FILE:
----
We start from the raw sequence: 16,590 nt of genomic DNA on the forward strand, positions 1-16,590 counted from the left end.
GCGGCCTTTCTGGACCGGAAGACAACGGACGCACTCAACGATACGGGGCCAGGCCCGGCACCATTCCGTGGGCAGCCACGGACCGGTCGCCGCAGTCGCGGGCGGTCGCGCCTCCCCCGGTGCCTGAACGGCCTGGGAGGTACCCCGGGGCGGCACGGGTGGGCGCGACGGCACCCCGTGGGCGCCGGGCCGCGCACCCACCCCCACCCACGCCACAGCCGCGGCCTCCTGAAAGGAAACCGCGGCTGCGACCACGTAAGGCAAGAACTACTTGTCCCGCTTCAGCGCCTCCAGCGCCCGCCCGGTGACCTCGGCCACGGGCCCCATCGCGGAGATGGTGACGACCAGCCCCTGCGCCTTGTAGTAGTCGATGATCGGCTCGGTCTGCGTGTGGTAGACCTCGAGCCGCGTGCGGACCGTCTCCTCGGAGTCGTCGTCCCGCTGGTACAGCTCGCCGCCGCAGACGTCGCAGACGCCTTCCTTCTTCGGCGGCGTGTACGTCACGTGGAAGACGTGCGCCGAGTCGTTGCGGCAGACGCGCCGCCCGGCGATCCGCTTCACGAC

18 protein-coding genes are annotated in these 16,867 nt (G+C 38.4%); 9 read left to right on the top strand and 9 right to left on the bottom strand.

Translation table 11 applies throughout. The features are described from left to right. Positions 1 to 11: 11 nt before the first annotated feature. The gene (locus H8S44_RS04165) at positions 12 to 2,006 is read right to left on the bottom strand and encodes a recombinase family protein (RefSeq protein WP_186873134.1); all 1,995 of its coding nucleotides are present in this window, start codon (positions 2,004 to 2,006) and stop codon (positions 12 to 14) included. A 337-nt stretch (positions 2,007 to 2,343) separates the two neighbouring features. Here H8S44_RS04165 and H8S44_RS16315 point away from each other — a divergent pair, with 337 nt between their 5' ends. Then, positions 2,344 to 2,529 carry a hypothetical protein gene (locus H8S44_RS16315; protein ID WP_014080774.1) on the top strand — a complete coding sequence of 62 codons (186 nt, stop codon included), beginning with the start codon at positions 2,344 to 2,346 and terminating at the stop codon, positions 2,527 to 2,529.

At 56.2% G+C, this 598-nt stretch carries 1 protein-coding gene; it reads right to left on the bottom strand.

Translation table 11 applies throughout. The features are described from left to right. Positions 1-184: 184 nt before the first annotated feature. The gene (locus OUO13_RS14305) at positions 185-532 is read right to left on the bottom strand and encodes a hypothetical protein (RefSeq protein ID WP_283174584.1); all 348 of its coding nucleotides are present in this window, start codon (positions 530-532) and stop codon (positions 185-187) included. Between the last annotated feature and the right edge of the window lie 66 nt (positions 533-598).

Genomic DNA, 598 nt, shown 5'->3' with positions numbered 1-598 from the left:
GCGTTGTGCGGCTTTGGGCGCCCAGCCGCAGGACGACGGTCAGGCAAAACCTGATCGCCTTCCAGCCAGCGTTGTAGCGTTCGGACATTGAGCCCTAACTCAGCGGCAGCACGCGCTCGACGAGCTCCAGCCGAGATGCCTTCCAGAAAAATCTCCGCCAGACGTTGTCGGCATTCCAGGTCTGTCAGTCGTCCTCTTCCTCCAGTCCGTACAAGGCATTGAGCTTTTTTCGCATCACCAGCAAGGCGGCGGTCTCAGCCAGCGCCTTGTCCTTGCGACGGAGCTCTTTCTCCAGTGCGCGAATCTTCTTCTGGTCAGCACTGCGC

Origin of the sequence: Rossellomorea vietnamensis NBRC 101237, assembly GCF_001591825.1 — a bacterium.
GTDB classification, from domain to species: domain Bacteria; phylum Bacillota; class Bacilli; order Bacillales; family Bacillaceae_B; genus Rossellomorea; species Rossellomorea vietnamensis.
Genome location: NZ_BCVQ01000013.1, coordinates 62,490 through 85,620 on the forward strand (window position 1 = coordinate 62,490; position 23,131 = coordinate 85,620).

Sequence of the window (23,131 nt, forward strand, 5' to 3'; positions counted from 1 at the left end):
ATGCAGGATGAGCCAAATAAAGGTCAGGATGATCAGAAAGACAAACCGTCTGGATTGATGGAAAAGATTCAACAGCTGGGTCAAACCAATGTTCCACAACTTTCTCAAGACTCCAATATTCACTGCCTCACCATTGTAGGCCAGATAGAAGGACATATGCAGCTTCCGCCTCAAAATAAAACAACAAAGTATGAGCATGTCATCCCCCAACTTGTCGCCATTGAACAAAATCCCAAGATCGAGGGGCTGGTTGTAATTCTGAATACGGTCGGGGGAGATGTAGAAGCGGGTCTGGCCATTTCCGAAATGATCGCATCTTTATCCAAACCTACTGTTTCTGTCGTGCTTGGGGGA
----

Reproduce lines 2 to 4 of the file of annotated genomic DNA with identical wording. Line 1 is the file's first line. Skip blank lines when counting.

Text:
GCGGCCTTTCTGGACCGGAAGACAACGGACGCACTCAACGATACGGGGCCAGGCCCGGCACCATTCCGTGGGCAGCCACGGACCGGTCGCCGCAGTCGCGGGCGGTCGCGCCTCCCCCGGTGCCTGAACGGCCTGGGAGGTACCCCGGGGCGGCACGGGTGGGCGCGACGGCACCCCGTGGGCGCCGGGCCGCGCACCCACCCCCACCCACGCCACAGCCGCGGCCTCCTGAAAGGAAACCGCGGCTGCGACCACGTAAGGCAAGAACTACTTGTCCCGCTTCAGCGCCTCCAGCGCCCGCCCGGTGACCTCGGCCACGGGCCCCATCGCGGAGATGGTGACGACCAGCCCCTGCGCCTTGTAGTAGTCGATGATCGGCTCGGTCTGCGTGTGGTAGACCTCGAGCCGCGTGCGGACCGTCTCCTCGGAGTCGTCGTCCCGCTGGTACAGCTCGCCGCCGCAGACGTCGCAGACGCCTTCCTTCTTCGGCGGCGTGTACGTCACGTGGAAGACGTGCGCCGAGTCGTTGCGGCAGACGCGCCGCCCGGCGATCCGCTTCACGAC

18 protein-coding genes are annotated in these 16,867 nt (G+C 38.4%); 9 read left to right on the top strand and 9 right to left on the bottom strand.

Translation table 11 applies throughout. The features are described from left to right. Positions 1 to 11: 11 nt before the first annotated feature. The gene (locus H8S44_RS04165) at positions 12 to 2,006 is read right to left on the bottom strand and encodes a recombinase family protein (RefSeq protein WP_186873134.1); all 1,995 of its coding nucleotides are present in this window, start codon (positions 2,004 to 2,006) and stop codon (positions 12 to 14) included. A 337-nt stretch (positions 2,007 to 2,343) separates the two neighbouring features. Here H8S44_RS04165 and H8S44_RS16315 point away from each other — a divergent pair, with 337 nt between their 5' ends. Then, positions 2,344 to 2,529 carry a hypothetical protein gene (locus H8S44_RS16315; protein ID WP_014080774.1) on the top strand — a complete coding sequence of 62 codons (186 nt, stop codon included), beginning with the start codon at positions 2,344 to 2,346 and terminating at the stop codon, positions 2,527 to 2,529.